This week, markets are eyeing the Jackson Hole Symposium in Wyoming, USA, particularly Federal Reserve Chair Janet Yellen’s speech on Friday. If this provides any more insight into the US central bank’s timelines for moving interest rates, we could see significant movement in the US dollar, which would have reverberations throughout the currency market.
Meanwhile, data releases and other economic events still have the power to strengthen or weaken currencies. If you have any upcoming international payments, make sure that you mitigate them against risk – contact us to find out how.
Sterling vulnerable to events elsewhere
Sterling had a mixed start to the week following on from last week’s positive data releases, which pushed it back above some key psychological levels. So far the data releases from the UK since the referendum have not painted the gloomy picture that everyone thought. However, it is still early days and behavioural patterns both from businesses and individuals often take a longer time lag to set in.
There are still several speed bumps in the road ahead and one topic that will be surely discussed at the Jackson Hole Symposium later this week. The three-day Economic Symposium is attended by central bankers, finance ministers, academics, and financial market participants from around the world. At this meeting, it is common for policy makers to signpost it intentions for the future and its current assessment of the economic landscape. The meeting starts on Thursday and can often result in volatility in financial markets.
Meanwhile, it is another quiet day from the UK with only the Confederation of British Industry (CBI) Industrial Order Expectations reading set to hit the wires. This is an indicator of economic health in the manufacturing sector and is once again expected to decline. Its impact on sterling is limited due to the weighting of the sector in the UK economic output numbers.
Poor start for the euro
The euro has a poor start to the week, losing over half a cent against sterling throughout the course of the day. This was, however, mainly due to a sterling recovery rather than euro weakness, as displayed in the lack of movement against the US dollar.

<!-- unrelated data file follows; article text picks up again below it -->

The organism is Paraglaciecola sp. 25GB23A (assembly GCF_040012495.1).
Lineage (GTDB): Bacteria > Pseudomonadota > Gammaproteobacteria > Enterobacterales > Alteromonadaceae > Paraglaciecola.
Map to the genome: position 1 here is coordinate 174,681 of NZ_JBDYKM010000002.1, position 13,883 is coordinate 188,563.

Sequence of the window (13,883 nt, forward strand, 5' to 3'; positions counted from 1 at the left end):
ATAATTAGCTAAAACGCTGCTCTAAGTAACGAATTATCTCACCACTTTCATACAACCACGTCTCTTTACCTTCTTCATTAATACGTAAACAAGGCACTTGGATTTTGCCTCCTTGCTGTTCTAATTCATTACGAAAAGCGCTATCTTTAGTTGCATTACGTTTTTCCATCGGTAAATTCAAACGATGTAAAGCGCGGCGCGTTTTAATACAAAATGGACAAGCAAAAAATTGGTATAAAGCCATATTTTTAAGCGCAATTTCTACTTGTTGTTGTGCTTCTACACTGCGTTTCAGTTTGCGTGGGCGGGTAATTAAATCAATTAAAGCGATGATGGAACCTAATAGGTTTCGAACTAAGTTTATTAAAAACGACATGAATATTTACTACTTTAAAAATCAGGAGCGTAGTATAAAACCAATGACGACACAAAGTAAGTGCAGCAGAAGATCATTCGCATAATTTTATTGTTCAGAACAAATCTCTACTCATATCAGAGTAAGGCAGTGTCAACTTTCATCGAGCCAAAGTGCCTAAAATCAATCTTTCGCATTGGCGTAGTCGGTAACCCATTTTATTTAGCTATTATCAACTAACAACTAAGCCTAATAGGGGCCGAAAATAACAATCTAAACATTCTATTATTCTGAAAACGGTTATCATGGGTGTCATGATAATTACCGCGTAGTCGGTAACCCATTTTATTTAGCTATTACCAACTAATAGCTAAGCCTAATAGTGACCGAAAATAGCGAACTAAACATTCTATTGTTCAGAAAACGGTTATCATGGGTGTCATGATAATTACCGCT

Today will see a wealth of data releases with French, German and Eurozone manufacturing Purchasing Managers’ Index (PMI) forecast at 49.1, 53.7 and 52.1 respectively, which are in line or small increases on the previous month’s figures. We will also see services PMI figures for the three, forecast respectively at 50.6, 54.3 and 53.0 – again, these are all small increases on the previous month’s figures.
Interest rates continue to underpin US dollar movement
With the start of the week offering little in the form of data, all eyes were on the fallout of last week’s US interest rate speculation. The Federal Open Market Committee (FOMC)’s meeting minutes last Thursday suggested a mixed response, with little to suggest the want for rate rise any time soon, but rhetoric seems to have shifted yesterday.
Along with comments from Federal Reserve officials William Dudley and John Williams, who last week mooted the possibility of a September hike, we had views from Stanley Fischer who suggested the US is close to achieving its inflation and unemployment targets. These views are likely to underpin the US dollar movement as we head into the Jackson Hole Symposium later this week.
The Symposium is expected to see Janet Yellen talk about her expectations of the timing on a rate hike. All eyes will be on this on Thursday and Friday, for any clues as to when the Federal Reserve may shift interest rates.
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